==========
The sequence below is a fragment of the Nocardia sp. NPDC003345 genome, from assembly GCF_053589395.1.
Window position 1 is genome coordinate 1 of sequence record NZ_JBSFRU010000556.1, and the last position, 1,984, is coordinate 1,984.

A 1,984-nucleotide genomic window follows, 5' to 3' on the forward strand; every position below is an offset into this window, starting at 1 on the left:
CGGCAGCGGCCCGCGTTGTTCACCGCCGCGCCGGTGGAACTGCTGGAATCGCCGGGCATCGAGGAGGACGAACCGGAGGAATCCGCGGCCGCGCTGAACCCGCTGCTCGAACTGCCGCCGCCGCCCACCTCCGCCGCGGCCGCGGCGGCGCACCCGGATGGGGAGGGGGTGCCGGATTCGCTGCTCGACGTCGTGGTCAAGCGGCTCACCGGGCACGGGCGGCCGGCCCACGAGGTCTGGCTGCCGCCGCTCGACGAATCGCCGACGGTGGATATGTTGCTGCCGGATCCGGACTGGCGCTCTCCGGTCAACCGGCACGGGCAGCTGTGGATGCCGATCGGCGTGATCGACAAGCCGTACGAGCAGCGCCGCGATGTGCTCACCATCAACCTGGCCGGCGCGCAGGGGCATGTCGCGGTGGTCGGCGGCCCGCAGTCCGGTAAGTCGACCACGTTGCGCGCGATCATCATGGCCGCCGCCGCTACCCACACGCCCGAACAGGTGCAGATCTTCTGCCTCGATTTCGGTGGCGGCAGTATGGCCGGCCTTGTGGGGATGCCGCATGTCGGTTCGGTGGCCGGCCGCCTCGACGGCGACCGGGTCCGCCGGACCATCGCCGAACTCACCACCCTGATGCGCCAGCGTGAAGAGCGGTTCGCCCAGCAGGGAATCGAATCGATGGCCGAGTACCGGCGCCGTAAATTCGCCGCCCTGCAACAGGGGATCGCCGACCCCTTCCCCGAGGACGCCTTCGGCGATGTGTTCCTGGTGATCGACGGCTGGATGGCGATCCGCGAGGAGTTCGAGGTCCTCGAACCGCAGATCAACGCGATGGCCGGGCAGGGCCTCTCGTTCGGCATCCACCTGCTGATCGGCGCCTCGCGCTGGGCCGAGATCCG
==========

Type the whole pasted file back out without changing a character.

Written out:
The sequence below is a fragment of the Nocardia sp. NPDC003345 genome, from assembly GCF_053589395.1.
Window position 1 is genome coordinate 1 of sequence record NZ_JBSFRU010000556.1, and the last position, 1,984, is coordinate 1,984.

A 1,984-nucleotide genomic window follows, 5' to 3' on the forward strand; every position below is an offset into this window, starting at 1 on the left:
CGGCAGCGGCCCGCGTTGTTCACCGCCGCGCCGGTGGAACTGCTGGAATCGCCGGGCATCGAGGAGGACGAACCGGAGGAATCCGCGGCCGCGCTGAACCCGCTGCTCGAACTGCCGCCGCCGCCCACCTCCGCCGCGGCCGCGGCGGCGCACCCGGATGGGGAGGGGGTGCCGGATTCGCTGCTCGACGTCGTGGTCAAGCGGCTCACCGGGCACGGGCGGCCGGCCCACGAGGTCTGGCTGCCGCCGCTCGACGAATCGCCGACGGTGGATATGTTGCTGCCGGATCCGGACTGGCGCTCTCCGGTCAACCGGCACGGGCAGCTGTGGATGCCGATCGGCGTGATCGACAAGCCGTACGAGCAGCGCCGCGATGTGCTCACCATCAACCTGGCCGGCGCGCAGGGGCATGTCGCGGTGGTCGGCGGCCCGCAGTCCGGTAAGTCGACCACGTTGCGCGCGATCATCATGGCCGCCGCCGCTACCCACACGCCCGAACAGGTGCAGATCTTCTGCCTCGATTTCGGTGGCGGCAGTATGGCCGGCCTTGTGGGGATGCCGCATGTCGGTTCGGTGGCCGGCCGCCTCGACGGCGACCGGGTCCGCCGGACCATCGCCGAACTCACCACCCTGATGCGCCAGCGTGAAGAGCGGTTCGCCCAGCAGGGAATCGAATCGATGGCCGAGTACCGGCGCCGTAAATTCGCCGCCCTGCAACAGGGGATCGCCGACCCCTTCCCCGAGGACGCCTTCGGCGATGTGTTCCTGGTGATCGACGGCTGGATGGCGATCCGCGAGGAGTTCGAGGTCCTCGAACCGCAGATCAACGCGATGGCCGGGCAGGGCCTCTCGTTCGGCATCCACCTGCTGATCGGCGCCTCGCGCTGGGCCGAGATCCG